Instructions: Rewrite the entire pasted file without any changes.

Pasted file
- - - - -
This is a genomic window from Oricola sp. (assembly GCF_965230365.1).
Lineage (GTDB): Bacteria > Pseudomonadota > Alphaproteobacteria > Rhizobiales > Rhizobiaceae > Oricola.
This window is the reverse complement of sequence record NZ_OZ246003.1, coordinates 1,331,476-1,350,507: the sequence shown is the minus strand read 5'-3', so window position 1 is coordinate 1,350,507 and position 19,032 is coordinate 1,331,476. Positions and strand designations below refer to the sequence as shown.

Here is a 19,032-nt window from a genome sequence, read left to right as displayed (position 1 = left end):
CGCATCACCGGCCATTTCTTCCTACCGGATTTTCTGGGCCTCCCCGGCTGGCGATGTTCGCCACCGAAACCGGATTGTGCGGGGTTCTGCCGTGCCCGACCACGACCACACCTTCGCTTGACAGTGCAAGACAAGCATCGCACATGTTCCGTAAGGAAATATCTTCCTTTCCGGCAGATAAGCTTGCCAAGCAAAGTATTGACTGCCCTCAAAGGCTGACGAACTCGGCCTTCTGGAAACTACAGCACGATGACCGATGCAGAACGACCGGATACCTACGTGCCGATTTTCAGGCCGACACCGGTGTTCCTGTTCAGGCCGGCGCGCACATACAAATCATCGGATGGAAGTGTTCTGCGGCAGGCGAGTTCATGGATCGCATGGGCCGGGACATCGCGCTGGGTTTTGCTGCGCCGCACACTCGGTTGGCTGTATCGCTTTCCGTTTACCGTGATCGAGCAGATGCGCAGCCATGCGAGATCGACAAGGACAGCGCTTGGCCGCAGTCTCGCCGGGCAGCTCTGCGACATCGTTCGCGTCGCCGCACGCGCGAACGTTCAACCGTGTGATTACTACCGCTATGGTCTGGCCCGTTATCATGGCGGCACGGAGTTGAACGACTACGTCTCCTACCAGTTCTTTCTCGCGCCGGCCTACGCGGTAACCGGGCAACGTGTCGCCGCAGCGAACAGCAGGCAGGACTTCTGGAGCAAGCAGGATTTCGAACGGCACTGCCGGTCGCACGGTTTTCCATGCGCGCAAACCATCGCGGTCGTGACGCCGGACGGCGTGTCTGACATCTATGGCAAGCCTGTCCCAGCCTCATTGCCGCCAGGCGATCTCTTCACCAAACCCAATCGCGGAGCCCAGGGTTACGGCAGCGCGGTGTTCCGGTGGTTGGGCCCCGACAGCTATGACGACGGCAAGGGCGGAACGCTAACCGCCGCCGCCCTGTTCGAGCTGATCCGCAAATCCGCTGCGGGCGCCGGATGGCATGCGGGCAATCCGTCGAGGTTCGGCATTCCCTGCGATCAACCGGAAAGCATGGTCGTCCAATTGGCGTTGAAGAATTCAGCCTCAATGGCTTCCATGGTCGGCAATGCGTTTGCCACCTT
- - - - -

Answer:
This is a genomic window from Oricola sp. (assembly GCF_965230365.1).
Lineage (GTDB): Bacteria > Pseudomonadota > Alphaproteobacteria > Rhizobiales > Rhizobiaceae > Oricola.
This window is the reverse complement of sequence record NZ_OZ246003.1, coordinates 1,331,476-1,350,507: the sequence shown is the minus strand read 5'-3', so window position 1 is coordinate 1,350,507 and position 19,032 is coordinate 1,331,476. Positions and strand designations below refer to the sequence as shown.

Here is a 19,032-nt window from a genome sequence, read left to right as displayed (position 1 = left end):
CGCATCACCGGCCATTTCTTCCTACCGGATTTTCTGGGCCTCCCCGGCTGGCGATGTTCGCCACCGAAACCGGATTGTGCGGGGTTCTGCCGTGCCCGACCACGACCACACCTTCGCTTGACAGTGCAAGACAAGCATCGCACATGTTCCGTAAGGAAATATCTTCCTTTCCGGCAGATAAGCTTGCCAAGCAAAGTATTGACTGCCCTCAAAGGCTGACGAACTCGGCCTTCTGGAAACTACAGCACGATGACCGATGCAGAACGACCGGATACCTACGTGCCGATTTTCAGGCCGACACCGGTGTTCCTGTTCAGGCCGGCGCGCACATACAAATCATCGGATGGAAGTGTTCTGCGGCAGGCGAGTTCATGGATCGCATGGGCCGGGACATCGCGCTGGGTTTTGCTGCGCCGCACACTCGGTTGGCTGTATCGCTTTCCGTTTACCGTGATCGAGCAGATGCGCAGCCATGCGAGATCGACAAGGACAGCGCTTGGCCGCAGTCTCGCCGGGCAGCTCTGCGACATCGTTCGCGTCGCCGCACGCGCGAACGTTCAACCGTGTGATTACTACCGCTATGGTCTGGCCCGTTATCATGGCGGCACGGAGTTGAACGACTACGTCTCCTACCAGTTCTTTCTCGCGCCGGCCTACGCGGTAACCGGGCAACGTGTCGCCGCAGCGAACAGCAGGCAGGACTTCTGGAGCAAGCAGGATTTCGAACGGCACTGCCGGTCGCACGGTTTTCCATGCGCGCAAACCATCGCGGTCGTGACGCCGGACGGCGTGTCTGACATCTATGGCAAGCCTGTCCCAGCCTCATTGCCGCCAGGCGATCTCTTCACCAAACCCAATCGCGGAGCCCAGGGTTACGGCAGCGCGGTGTTCCGGTGGTTGGGCCCCGACAGCTATGACGACGGCAAGGGCGGAACGCTAACCGCCGCCGCCCTGTTCGAGCTGATCCGCAAATCCGCTGCGGGCGCCGGATGGCATGCGGGCAATCCGTCGAGGTTCGGCATTCCCTGCGATCAACCGGAAAGCATGGTCGTCCAATTGGCGTTGAAGAATTCAGCCTCAATGGCTTCCATGGTCGGCAATGCGTTTGCCACCTT